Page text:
THE NOSTALGIA OF LOCKDOWN
As most of us are easing our way back to our pre-lockdown way of life, some of us are already looking nostalgically at the days of lockdown, and are trying to make sense of the feeling of foreboding that accompanies our reticence to come out of the lockdown firing on all cylinders. Painful as the curtailment of our freedom of movement might have been, the lockdown paradoxically also came with a sense of freedom since it disturbed our sense of time and the necessity for punctuality.
Living in a village on the outskirts of Nicosia, I was almost always in an eccentric trajectory, feeling the constant need to make it to the city, to work, to the center, on time. The lockdown came with a concentric trajectory; it allowed me to feel more at home in the village, more relaxed when going for walks, more in tune with nature. It allowed me to look for and find for the first time some αγρέλια (wild asparagus); it allowed me to pay more attention to turns of phrases of my co-villagers that are precious («εν αροθυμάς;» instead of the Greek «δεν φοβάσαι;» which means “are you not afraid?”) and which I would have probably not paid any attention to in my pre-lockdown rush; it allowed me to get back into reading novels and got me out of vegging out on the sofa swiping my phone till I fell asleep; it allowed me to spend time playing with my two girls without feeling guilty that work is suffering because of it; it allowed me to spend one lovely evening after another with my wife trying out new recipes, playing tavli, sipping wine in the garden, liberated from the minutiae of everyday life and from the pressure of how to fit into our already busy schedule the endless social commitments. In short, it slowed me down and reactivated some good, old habits.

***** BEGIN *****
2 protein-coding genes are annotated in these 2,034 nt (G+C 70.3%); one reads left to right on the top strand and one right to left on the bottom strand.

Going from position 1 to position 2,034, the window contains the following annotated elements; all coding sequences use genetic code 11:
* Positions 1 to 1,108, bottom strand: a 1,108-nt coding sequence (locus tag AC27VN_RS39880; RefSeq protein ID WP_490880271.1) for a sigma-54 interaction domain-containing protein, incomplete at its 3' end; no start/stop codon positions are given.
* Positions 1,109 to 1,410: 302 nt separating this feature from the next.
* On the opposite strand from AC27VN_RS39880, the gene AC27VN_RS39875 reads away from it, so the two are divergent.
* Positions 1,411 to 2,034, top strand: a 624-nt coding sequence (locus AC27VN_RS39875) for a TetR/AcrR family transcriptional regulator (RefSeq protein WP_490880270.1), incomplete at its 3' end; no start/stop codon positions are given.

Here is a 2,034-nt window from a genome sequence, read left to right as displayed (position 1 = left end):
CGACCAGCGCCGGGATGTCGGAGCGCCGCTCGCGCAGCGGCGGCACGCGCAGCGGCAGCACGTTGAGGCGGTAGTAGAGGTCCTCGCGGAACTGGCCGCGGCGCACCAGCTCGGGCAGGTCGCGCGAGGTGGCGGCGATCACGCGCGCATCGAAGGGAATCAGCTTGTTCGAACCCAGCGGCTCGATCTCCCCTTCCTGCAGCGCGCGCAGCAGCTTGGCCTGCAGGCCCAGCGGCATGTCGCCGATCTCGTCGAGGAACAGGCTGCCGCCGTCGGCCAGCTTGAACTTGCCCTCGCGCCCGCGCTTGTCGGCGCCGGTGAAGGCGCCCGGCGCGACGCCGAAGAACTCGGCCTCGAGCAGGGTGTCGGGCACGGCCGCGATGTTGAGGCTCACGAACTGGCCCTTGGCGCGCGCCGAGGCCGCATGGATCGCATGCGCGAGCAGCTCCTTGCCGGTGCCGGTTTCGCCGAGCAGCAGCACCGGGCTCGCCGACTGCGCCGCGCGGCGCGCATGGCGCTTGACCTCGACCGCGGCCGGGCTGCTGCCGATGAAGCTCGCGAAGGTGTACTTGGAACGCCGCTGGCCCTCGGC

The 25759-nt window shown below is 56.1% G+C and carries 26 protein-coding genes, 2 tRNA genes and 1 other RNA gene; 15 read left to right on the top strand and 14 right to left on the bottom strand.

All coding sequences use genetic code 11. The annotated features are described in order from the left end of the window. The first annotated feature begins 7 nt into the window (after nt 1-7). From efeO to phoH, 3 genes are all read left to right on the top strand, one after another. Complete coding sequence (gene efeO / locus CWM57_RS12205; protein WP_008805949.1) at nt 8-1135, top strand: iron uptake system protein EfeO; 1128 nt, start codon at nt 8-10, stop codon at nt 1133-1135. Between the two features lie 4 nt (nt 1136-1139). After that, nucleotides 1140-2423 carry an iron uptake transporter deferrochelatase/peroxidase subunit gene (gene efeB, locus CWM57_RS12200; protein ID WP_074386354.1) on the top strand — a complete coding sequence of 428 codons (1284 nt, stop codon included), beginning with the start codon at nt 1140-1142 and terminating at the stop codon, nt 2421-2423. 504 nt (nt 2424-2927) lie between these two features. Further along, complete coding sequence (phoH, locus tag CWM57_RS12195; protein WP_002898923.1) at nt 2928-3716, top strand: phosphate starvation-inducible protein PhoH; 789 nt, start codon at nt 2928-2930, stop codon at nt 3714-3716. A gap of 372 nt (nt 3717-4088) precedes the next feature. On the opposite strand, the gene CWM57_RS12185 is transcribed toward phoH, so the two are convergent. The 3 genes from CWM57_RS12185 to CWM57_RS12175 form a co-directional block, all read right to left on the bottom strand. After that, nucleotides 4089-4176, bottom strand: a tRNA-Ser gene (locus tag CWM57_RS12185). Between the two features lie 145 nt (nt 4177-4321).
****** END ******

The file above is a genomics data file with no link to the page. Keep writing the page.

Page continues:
One of the books that I read during this time is a yet-to-be-published novel by my good friend Louisa, a book that took me to another era of the island, the 1920s and 30s where things were naturally slower. A coincidence perhaps, but a meaningful one, nonetheless. Time keeps haunting us. It made me think about the fact that in Greek we have 3 words for time, ‘ώρα’, ‘χρόνος’, ‘καιρός’, all denoting different aspects of time, and succeeding only in confusing those who try to learn Greek, but never managing to make us, Greeks and Cypriots, be on time. I think that during lockdown I was transferred from ώρα (used for short spans of time) and χρόνος (measured and quantitative time) to καιρός (long, idle, and qualitative time).
As we are easing our way back to our pre-lockdown reality, I must confess that despite my guilt because of my privileged circumstances, my nostalgia for my idle time is already kicking in. I learned not to trust nostalgia because it is generally deceptive, but I am in two minds about this one. I think my nostalgia is real this time.